| CALGARY, Alberta
CALGARY, Alberta May 31 Kinder Morgan Inc's
Trans Mountain pipeline expansion is the centrepiece of
Canada's plan to ship heavy crude oil to energy-hungry Asia but
intense provincial opposition could cause delays and leave
Canadian producers lagging U.S. and Middle East firms in the
race for market share.
The Trans Mountain expansion was meant to triple capacity on
the pipeline that flows 300,000 barrel per day of landlocked
crude from Alberta's oil sands to the Pacific coast, but British
Columbia's new minority government vowed on Tuesday to stymie
the C$7.4 billion ($5.5 billion) project despite the federal
government approving it last November.
After opposition from environmentalists and aboriginal
groups, this is the latest blow to the Canadian oil patch, where
international oil majors have sold off C$22.5 billion in assets
this year because of high costs and tight export pipeline
Now Trans Mountain looks set to join the ranks of other
stalled export pipelines including TransCanada Corp's
Keystone XL and Energy East projects to the United States and
eastern Canada, adding to frustration in the energy industry.
"It is by far the most important pipeline given we need to
be able to unlock our barrels and move them to key demand growth
regions like China and India," said RBC Capital Markets analyst
Michael Tran. "While other pipelines south and east would be
nice to have, it's absolutely imperative to go west."
Oil sands producer Cenovus Energy Inc plans to
pursue customers in Asia and higher-priced U.S. markets like
California once the Trans Mountain expansion nears completion,
but has so far held off doing so because of limited market
access, spokesman Reg Curren told Reuters in an email.
"Due to current pipeline capacity restrictions to coastal
ports, the majority of Canadian oil exports to the U.S. go to
the Midwest where historically they have been sold at a discount
to world prices," Curren added.
The United States is essentially Canada's only customer for
oil, taking 3.5 million of its 3.55 million bpd of crude
exports, according to the most recent Statistics Canada data.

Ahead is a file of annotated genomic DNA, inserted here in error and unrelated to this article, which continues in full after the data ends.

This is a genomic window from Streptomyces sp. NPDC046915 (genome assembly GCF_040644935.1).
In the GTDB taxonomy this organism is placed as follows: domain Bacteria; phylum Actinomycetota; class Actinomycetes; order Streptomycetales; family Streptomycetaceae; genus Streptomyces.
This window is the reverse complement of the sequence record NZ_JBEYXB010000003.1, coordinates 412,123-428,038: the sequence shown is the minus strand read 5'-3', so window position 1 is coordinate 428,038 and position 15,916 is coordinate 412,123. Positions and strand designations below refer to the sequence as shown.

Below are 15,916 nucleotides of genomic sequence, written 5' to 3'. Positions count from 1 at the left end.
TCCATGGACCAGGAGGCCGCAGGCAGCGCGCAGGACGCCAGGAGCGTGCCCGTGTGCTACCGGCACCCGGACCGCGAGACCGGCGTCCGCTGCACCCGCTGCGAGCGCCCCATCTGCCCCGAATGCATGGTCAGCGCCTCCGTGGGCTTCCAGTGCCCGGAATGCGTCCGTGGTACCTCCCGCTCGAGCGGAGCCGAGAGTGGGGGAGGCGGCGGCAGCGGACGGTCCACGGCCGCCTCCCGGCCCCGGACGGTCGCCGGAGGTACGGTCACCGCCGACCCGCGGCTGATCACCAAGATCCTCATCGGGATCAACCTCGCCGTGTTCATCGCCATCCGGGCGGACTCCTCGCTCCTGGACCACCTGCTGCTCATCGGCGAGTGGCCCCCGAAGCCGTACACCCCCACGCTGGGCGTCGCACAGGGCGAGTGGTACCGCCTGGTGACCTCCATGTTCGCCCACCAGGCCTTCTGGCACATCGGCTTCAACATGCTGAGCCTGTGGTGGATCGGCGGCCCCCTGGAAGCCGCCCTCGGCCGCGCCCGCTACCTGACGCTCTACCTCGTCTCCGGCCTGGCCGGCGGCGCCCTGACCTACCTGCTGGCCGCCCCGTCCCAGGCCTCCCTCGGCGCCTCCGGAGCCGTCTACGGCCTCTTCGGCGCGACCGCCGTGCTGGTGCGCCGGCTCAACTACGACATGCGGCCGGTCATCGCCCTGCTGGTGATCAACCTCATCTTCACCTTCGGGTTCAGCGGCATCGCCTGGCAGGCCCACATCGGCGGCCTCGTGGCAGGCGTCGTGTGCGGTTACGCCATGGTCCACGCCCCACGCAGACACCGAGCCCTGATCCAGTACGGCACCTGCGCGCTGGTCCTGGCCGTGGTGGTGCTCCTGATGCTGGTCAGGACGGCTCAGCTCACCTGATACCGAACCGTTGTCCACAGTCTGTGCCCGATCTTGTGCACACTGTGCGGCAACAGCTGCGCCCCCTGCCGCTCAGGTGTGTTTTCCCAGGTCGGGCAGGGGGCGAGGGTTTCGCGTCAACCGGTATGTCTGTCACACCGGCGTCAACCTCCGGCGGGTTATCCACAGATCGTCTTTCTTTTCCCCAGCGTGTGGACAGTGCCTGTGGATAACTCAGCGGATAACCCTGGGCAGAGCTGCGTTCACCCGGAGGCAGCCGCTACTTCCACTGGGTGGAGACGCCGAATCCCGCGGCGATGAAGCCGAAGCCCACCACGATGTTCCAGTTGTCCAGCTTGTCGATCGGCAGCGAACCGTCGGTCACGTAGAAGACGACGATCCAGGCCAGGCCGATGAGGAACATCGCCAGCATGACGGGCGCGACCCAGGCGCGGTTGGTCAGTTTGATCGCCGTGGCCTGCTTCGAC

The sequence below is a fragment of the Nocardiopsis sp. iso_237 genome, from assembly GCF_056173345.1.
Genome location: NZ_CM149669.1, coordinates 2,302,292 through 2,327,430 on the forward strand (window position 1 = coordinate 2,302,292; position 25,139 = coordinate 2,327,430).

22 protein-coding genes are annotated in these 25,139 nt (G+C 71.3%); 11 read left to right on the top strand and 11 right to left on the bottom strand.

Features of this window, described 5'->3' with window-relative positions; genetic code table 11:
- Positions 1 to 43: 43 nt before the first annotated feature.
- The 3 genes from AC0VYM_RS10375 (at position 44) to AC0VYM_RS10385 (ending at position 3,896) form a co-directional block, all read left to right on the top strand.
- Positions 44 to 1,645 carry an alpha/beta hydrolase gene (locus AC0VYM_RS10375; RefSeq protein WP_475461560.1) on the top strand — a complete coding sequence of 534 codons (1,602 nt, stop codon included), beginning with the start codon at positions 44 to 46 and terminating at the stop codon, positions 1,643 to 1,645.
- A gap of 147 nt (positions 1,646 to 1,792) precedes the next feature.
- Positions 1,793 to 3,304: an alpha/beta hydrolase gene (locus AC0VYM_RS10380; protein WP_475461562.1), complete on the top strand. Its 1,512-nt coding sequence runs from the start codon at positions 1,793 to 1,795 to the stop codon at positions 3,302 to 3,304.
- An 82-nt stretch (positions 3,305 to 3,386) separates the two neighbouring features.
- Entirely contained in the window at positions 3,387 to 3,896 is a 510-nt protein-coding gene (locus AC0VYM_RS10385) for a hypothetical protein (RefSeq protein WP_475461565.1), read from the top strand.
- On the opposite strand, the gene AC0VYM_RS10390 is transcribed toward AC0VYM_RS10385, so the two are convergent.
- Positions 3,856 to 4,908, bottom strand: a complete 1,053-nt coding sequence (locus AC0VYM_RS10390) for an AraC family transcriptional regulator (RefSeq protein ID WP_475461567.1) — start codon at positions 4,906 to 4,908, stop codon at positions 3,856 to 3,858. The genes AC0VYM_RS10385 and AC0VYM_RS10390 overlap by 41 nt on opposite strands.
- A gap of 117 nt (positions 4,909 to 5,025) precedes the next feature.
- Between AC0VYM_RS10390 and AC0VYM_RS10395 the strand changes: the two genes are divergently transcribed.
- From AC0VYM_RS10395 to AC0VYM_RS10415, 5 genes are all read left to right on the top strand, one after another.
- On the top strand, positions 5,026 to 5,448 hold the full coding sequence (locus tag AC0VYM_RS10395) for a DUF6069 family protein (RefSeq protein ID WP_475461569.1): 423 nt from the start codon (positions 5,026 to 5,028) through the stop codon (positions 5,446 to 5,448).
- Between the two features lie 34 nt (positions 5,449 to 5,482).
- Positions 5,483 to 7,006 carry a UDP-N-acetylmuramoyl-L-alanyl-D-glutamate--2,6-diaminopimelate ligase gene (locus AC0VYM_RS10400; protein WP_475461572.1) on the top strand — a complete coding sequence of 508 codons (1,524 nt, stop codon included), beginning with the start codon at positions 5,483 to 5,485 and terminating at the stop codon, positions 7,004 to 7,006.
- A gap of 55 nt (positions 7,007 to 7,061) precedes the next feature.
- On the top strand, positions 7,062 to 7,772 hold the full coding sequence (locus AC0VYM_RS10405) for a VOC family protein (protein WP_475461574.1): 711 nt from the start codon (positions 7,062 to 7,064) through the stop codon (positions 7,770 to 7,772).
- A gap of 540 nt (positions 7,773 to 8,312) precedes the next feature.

Asia's refining market is the fastest growing in the world,
adding 450,000 bpd of crude capacity in 2017 on top of total
installed capacity of nearly 29 million bpd.
Most of those refineries are configured to process medium
grade crudes, such as those from the Middle East, but a boom in
U.S. shale production means more light oil could also end up in
Asia for blending, said John Auers, from energy consultancy
Turner, Mason & Company.
"Their incremental barrel has go to overseas," Auers said.
"The growth in U.S. crude exports has been pretty steep and some
of that will end up in Asia."
Along with U.S. shale producers like EOG Resources Inc
and Whiting Petroleum Corp, the Canadian
crude-by-rail industry could benefit from a looming crunch in
export pipeline capacity as crude production grows.
Crude-by-rail exports in March hit 155,655 bpd, their
highest since October 2015, according to National Energy Board
Uncertainty over Trans Mountain could also prompt more
producers to commit to shipping on the Keystone XL pipeline.
TransCanada Chief Executive Russ Girling recently said those
negotiations had been complicated by lower oil prices and
alternative export routes.
Some energy industry players, however, were sceptical that
any pipeline could progress in Canada currently, and blamed
Prime Minister Justin Trudeau's emphasis on new energy projects
needing approval from communities or "social license."
"Why activate Keystone XL or Energy East when you cannot
even figure out the elephant in the room, which is social
license and no infrastructure growth?" said Rafi Tahmazian, a
portfolio manager at Canoe Financial.
That was echoed by the leader of Canada's federal New
Democratic Party Tom Mulcair, who told reporters in Ottawa that
Canada does not have a credible thorough environmental
"The problem of course now is the fact that in the absence
of that process, none of these projects can go ahead," he said.
(Additional reporting by David Ljunggren in Ottawa; Editing by